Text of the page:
But LoPinto isn't some solitary quixote tilting at windmills. Lots of local people played high school baseball or football at Hinchliffe throughout the years (including LoPinto himself, who got his first varsity base hit here -- "a single to left," he says), and many of them have strong feelings about the place. One such person is New York Giants equipment director Joe Skiba, who played football at Hinchliffe in the 1990s. You might think a place like Hinchliffe wouldn't have made a lasting impression on a guy who now works in NFL stadiums, but Hinchliffe clearly left its mark on Skiba.
"For a teenager to be playing in a stadium like that, it felt like we were playing the NFL," Skiba recalls. "We'd never seen anything like it. An AstroTurf field, our own locker room underneath the stands, walking out from underneath the stadium when we were introduced -- we were always pumped to play there. It's just a shame what's happened to it, and I hope people will realize what a stadium like that could do for the community."
The Giants actually played several exhibition games at Hinchliffe back in the 1930s, something Skiba wasn't aware of until I showed him that newspaper clipping. He was completely blown away when he saw it.
Given Skiba's and the Giants' connections to the old stadium, along with the fact that the Giants are headquartered less than 10 miles from Paterson, wouldn't Hinchliffe's restoration be a perfect community project for the Giants to get involved in?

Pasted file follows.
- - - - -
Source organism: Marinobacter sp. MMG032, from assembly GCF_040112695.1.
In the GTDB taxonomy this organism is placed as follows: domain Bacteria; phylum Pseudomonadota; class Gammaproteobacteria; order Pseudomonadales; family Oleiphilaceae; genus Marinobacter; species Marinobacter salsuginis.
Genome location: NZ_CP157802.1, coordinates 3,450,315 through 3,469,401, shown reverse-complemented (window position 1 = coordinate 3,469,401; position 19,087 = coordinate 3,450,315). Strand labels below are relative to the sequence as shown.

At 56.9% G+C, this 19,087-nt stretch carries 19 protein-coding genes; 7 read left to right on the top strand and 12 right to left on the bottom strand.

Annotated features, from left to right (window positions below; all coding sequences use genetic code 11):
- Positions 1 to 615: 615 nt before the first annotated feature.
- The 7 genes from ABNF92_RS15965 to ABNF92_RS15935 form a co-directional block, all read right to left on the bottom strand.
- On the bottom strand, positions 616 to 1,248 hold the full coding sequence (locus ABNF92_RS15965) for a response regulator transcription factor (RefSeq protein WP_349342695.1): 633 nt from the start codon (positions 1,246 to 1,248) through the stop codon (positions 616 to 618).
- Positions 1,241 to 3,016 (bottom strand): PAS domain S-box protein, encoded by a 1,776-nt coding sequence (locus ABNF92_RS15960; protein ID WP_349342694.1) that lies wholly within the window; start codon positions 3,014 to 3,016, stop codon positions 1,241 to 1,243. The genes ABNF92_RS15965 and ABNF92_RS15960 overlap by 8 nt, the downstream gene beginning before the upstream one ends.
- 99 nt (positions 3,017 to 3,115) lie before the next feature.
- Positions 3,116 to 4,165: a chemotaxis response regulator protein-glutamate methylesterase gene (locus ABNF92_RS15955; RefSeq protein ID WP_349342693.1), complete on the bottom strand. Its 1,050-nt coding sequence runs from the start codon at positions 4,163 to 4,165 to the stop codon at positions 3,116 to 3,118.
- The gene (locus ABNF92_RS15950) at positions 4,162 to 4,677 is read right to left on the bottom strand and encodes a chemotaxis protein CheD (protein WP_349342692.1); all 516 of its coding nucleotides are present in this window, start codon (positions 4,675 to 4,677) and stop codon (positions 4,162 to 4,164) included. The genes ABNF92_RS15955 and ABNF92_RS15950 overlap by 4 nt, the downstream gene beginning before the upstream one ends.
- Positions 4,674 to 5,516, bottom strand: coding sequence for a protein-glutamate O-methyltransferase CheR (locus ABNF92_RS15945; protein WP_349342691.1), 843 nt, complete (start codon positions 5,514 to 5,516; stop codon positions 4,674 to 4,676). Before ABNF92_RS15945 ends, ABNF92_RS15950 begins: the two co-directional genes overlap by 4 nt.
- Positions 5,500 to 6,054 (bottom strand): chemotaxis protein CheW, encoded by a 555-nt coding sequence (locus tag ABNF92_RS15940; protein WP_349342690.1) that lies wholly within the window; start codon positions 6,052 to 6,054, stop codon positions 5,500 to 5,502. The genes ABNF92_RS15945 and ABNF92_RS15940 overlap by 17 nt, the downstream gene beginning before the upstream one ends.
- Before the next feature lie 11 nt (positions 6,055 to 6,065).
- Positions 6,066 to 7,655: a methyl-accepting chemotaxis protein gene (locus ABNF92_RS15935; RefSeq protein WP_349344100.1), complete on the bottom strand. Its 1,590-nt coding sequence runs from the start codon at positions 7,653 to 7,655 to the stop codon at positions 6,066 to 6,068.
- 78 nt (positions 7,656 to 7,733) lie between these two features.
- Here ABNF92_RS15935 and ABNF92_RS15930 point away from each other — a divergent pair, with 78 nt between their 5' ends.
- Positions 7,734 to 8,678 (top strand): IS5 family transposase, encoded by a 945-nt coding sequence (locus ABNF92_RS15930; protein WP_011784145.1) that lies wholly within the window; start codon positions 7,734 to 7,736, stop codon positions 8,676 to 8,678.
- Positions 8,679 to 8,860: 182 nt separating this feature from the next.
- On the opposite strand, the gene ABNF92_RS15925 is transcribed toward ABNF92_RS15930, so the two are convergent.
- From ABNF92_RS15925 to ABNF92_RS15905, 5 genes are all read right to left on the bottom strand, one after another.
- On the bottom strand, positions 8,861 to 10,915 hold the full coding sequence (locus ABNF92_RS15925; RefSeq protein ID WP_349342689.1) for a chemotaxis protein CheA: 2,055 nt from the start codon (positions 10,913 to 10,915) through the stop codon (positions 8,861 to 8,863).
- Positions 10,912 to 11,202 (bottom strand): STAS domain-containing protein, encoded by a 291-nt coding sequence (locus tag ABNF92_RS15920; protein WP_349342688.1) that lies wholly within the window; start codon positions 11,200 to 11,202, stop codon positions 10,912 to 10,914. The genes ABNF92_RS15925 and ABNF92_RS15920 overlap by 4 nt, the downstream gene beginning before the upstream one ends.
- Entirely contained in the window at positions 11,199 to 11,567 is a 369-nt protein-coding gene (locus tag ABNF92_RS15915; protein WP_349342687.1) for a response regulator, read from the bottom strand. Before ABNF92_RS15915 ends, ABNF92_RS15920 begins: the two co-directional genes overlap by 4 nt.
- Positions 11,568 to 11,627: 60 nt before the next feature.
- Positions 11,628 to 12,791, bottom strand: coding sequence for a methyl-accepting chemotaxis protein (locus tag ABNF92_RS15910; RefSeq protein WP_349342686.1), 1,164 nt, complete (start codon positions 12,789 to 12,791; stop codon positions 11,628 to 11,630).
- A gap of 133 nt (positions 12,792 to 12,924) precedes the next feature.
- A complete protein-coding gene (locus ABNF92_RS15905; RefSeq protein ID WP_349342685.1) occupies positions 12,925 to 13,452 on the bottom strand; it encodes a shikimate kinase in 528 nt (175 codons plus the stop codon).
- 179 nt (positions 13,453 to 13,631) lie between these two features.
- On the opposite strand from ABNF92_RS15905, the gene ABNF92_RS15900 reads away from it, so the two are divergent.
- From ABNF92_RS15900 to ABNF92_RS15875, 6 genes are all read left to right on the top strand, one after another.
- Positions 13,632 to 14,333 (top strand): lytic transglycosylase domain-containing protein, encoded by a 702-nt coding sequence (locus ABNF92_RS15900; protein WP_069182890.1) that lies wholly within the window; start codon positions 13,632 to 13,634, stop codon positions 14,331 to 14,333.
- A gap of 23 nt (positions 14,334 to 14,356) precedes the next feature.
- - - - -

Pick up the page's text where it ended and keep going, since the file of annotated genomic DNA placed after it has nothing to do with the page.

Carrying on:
Unfortunately, it turns out that they already got involved, and it didn't turn out well. Back in 2004, the Giants and the NFL provided a $200,000 grant for the installation of a new, synthetic playing field at Hinchliffe.
[+] EnlargeHinchliffe Stadium sign
This sign remains in left-center field at Hinchliffe.
But the Paterson school district, which has owned the stadium since 1963, sat on the funds so long that the grant was ultimately revoked by the NFL and reallocated elsewhere. "We've already been down that road, so it's hard to see us getting involved with that again," says Allison Stangeby, the team's director of community relations.
As you can imagine, LoPinto -- whose preservation group had nothing to do with that 2004 grant -- finds this more than a little bit frustrating. "They just weren't ready for the money yet," he says. "And the money was just for the field, which didn't make sense -- there were structural improvements that needed to be made and still need to be made. I wish there was some way we could revisit that with the Giants."
This tale of dysfunction seems sadly characteristic of Hinchliffe's plight. The reason the stadium was closed in 1997 was that the school district couldn't afford to repair a sinkhole that developed at one end of the field. The school district has since fallen into state receivership, and Paterson itself has become such a symbol of poverty and crime that the neighboring town of West Paterson recently voted to change its name to avoid any taint by association. So although local residents approved a nonbinding referendum this past fall for the city to put $15 million into Hinchliffe renovations, it's not clear where the money would come from, especially during a recession. 1930s wedding dresses
It all adds up to a steep set of hurdles. LoPinto knows all this, but he's undaunted. "People like the underdog aspect of the stadium and of Paterson," he says. "That's part of the story, part of the appeal."
Maybe, but underdogs don't always manage to pull out that victory. Here's hoping LoPinto finds a way to do it.